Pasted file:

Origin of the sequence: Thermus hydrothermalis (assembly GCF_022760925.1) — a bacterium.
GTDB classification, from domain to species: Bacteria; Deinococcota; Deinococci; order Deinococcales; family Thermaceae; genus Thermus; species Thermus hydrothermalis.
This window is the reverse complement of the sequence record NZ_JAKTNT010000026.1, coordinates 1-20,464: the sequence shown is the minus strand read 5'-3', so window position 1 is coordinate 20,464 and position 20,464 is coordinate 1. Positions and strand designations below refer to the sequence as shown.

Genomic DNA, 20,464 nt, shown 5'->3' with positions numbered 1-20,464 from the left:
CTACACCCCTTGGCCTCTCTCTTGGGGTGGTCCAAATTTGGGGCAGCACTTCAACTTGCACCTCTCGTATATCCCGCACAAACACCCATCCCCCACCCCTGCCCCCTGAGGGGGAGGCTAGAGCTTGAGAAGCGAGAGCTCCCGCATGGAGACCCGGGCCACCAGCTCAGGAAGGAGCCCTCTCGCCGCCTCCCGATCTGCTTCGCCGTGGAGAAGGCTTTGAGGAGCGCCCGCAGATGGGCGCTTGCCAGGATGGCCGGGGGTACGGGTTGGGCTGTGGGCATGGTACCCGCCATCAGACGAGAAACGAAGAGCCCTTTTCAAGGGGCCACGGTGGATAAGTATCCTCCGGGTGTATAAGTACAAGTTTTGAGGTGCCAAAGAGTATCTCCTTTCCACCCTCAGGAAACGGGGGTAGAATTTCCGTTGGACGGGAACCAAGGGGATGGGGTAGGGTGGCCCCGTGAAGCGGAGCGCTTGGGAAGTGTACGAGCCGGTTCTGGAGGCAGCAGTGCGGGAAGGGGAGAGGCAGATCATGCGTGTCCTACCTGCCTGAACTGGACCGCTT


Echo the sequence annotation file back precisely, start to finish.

Origin of the sequence: Thermus hydrothermalis (assembly GCF_022760925.1) — a bacterium.
GTDB classification, from domain to species: Bacteria; Deinococcota; Deinococci; order Deinococcales; family Thermaceae; genus Thermus; species Thermus hydrothermalis.
This window is the reverse complement of the sequence record NZ_JAKTNT010000026.1, coordinates 1-20,464: the sequence shown is the minus strand read 5'-3', so window position 1 is coordinate 20,464 and position 20,464 is coordinate 1. Positions and strand designations below refer to the sequence as shown.

Genomic DNA, 20,464 nt, shown 5'->3' with positions numbered 1-20,464 from the left:
CTACACCCCTTGGCCTCTCTCTTGGGGTGGTCCAAATTTGGGGCAGCACTTCAACTTGCACCTCTCGTATATCCCGCACAAACACCCATCCCCCACCCCTGCCCCCTGAGGGGGAGGCTAGAGCTTGAGAAGCGAGAGCTCCCGCATGGAGACCCGGGCCACCAGCTCAGGAAGGAGCCCTCTCGCCGCCTCCCGATCTGCTTCGCCGTGGAGAAGGCTTTGAGGAGCGCCCGCAGATGGGCGCTTGCCAGGATGGCCGGGGGTACGGGTTGGGCTGTGGGCATGGTACCCGCCATCAGACGAGAAACGAAGAGCCCTTTTCAAGGGGCCACGGTGGATAAGTATCCTCCGGGTGTATAAGTACAAGTTTTGAGGTGCCAAAGAGTATCTCCTTTCCACCCTCAGGAAACGGGGGTAGAATTTCCGTTGGACGGGAACCAAGGGGATGGGGTAGGGTGGCCCCGTGAAGCGGAGCGCTTGGGAAGTGTACGAGCCGGTTCTGGAGGCAGCAGTGCGGGAAGGGGAGAGGCAGATCATGCGTGTCCTACCTGCCTGAACTGGACCGCTT